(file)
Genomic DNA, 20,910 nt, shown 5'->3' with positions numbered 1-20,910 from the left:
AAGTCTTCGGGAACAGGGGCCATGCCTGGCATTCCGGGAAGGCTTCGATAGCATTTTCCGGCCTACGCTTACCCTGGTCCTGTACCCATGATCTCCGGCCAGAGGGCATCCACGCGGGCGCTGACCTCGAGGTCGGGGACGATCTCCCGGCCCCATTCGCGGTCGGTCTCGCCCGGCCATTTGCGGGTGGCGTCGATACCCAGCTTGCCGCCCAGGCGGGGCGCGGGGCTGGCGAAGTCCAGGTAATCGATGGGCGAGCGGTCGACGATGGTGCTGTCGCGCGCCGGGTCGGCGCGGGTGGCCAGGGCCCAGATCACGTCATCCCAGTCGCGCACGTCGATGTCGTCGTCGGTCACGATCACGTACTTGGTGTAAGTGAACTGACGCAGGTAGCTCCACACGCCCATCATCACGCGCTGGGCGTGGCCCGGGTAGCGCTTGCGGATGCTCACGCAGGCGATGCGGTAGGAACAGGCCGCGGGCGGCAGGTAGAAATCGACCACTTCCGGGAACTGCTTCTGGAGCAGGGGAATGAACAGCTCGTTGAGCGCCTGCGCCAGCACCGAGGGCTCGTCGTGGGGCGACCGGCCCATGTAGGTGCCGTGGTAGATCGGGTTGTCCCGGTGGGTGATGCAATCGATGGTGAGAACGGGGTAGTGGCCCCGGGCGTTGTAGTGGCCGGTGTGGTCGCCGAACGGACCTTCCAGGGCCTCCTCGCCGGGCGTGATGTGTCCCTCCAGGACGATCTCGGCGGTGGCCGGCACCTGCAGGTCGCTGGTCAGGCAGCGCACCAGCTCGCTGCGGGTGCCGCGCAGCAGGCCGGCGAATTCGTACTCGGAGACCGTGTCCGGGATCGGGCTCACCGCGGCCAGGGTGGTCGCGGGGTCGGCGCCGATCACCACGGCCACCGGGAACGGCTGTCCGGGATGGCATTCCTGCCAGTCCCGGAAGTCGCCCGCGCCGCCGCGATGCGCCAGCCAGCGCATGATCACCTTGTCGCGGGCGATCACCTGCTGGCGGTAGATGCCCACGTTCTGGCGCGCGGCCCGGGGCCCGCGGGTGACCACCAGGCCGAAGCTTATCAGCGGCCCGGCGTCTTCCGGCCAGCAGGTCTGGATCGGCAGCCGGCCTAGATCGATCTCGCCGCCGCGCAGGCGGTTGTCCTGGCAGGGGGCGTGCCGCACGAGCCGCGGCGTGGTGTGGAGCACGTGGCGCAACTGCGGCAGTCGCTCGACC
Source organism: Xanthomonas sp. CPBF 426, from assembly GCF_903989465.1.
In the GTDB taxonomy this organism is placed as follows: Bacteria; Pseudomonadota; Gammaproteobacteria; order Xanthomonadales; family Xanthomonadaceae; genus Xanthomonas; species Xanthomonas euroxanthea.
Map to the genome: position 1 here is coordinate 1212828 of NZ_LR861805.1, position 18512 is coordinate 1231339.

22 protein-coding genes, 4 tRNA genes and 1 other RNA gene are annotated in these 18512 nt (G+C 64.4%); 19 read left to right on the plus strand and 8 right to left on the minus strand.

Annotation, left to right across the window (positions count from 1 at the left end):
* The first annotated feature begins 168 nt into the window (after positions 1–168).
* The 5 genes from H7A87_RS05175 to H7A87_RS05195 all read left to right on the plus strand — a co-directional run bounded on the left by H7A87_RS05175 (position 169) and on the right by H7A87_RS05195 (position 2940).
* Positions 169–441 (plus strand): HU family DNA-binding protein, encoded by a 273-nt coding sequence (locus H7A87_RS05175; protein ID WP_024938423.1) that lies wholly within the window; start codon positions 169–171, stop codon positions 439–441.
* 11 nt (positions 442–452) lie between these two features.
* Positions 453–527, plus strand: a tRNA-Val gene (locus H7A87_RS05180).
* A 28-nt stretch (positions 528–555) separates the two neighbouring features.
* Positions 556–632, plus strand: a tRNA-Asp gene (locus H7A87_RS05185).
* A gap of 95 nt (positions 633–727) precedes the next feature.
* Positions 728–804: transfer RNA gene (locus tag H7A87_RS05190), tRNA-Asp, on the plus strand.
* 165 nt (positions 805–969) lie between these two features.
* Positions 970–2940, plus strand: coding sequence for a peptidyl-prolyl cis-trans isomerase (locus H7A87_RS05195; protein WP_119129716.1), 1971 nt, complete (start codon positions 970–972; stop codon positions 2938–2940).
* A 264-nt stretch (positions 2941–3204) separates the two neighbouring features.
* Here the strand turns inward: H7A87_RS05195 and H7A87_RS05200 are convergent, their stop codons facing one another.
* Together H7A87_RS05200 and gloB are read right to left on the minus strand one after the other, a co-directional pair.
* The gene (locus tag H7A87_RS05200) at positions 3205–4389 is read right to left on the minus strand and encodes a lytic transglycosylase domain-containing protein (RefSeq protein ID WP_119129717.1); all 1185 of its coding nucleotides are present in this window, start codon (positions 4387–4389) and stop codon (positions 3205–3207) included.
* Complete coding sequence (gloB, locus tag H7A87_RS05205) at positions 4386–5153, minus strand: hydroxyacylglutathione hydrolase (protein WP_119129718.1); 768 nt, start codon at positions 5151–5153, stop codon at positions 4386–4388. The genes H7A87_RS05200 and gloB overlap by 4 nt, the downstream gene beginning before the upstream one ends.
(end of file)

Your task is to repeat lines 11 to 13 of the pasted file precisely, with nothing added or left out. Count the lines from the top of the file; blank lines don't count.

* 11 nt (positions 442–452) lie between these two features.
* Positions 453–527, plus strand: a tRNA-Val gene (locus H7A87_RS05180).
* A 28-nt stretch (positions 528–555) separates the two neighbouring features.